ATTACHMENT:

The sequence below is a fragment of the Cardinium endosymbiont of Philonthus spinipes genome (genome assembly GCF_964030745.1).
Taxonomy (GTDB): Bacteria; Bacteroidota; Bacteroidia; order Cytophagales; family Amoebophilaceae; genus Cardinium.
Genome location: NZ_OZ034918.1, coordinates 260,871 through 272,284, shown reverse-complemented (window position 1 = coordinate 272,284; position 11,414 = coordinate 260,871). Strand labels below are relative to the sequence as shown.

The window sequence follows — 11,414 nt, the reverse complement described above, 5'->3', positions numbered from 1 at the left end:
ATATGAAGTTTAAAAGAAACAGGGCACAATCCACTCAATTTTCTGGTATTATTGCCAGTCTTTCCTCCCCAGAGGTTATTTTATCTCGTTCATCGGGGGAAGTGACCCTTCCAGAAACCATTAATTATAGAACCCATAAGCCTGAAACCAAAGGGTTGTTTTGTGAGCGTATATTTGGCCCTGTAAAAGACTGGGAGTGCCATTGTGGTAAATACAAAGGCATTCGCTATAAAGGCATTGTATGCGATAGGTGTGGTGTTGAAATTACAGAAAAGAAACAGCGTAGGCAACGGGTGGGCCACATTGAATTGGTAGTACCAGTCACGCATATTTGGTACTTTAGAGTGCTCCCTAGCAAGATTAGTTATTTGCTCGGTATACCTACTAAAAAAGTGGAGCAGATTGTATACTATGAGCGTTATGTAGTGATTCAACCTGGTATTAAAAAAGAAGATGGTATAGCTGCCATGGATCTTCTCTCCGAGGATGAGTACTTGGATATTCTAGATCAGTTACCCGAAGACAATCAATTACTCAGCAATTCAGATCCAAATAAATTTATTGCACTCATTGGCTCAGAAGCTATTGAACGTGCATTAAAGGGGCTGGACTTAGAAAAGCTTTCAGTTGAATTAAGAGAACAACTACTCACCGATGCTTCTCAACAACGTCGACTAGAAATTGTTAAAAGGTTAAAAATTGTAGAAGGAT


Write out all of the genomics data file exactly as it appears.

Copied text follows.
The sequence below is a fragment of the Cardinium endosymbiont of Philonthus spinipes genome (genome assembly GCF_964030745.1).
Taxonomy (GTDB): Bacteria; Bacteroidota; Bacteroidia; order Cytophagales; family Amoebophilaceae; genus Cardinium.
Genome location: NZ_OZ034918.1, coordinates 260,871 through 272,284, shown reverse-complemented (window position 1 = coordinate 272,284; position 11,414 = coordinate 260,871). Strand labels below are relative to the sequence as shown.

The window sequence follows — 11,414 nt, the reverse complement described above, 5'->3', positions numbered from 1 at the left end:
ATATGAAGTTTAAAAGAAACAGGGCACAATCCACTCAATTTTCTGGTATTATTGCCAGTCTTTCCTCCCCAGAGGTTATTTTATCTCGTTCATCGGGGGAAGTGACCCTTCCAGAAACCATTAATTATAGAACCCATAAGCCTGAAACCAAAGGGTTGTTTTGTGAGCGTATATTTGGCCCTGTAAAAGACTGGGAGTGCCATTGTGGTAAATACAAAGGCATTCGCTATAAAGGCATTGTATGCGATAGGTGTGGTGTTGAAATTACAGAAAAGAAACAGCGTAGGCAACGGGTGGGCCACATTGAATTGGTAGTACCAGTCACGCATATTTGGTACTTTAGAGTGCTCCCTAGCAAGATTAGTTATTTGCTCGGTATACCTACTAAAAAAGTGGAGCAGATTGTATACTATGAGCGTTATGTAGTGATTCAACCTGGTATTAAAAAAGAAGATGGTATAGCTGCCATGGATCTTCTCTCCGAGGATGAGTACTTGGATATTCTAGATCAGTTACCCGAAGACAATCAATTACTCAGCAATTCAGATCCAAATAAATTTATTGCACTCATTGGCTCAGAAGCTATTGAACGTGCATTAAAGGGGCTGGACTTAGAAAAGCTTTCAGTTGAATTAAGAGAACAACTACTCACCGATGCTTCTCAACAACGTCGACTAGAAATTGTTAAAAGGTTAAAAATTGTAGAAGGAT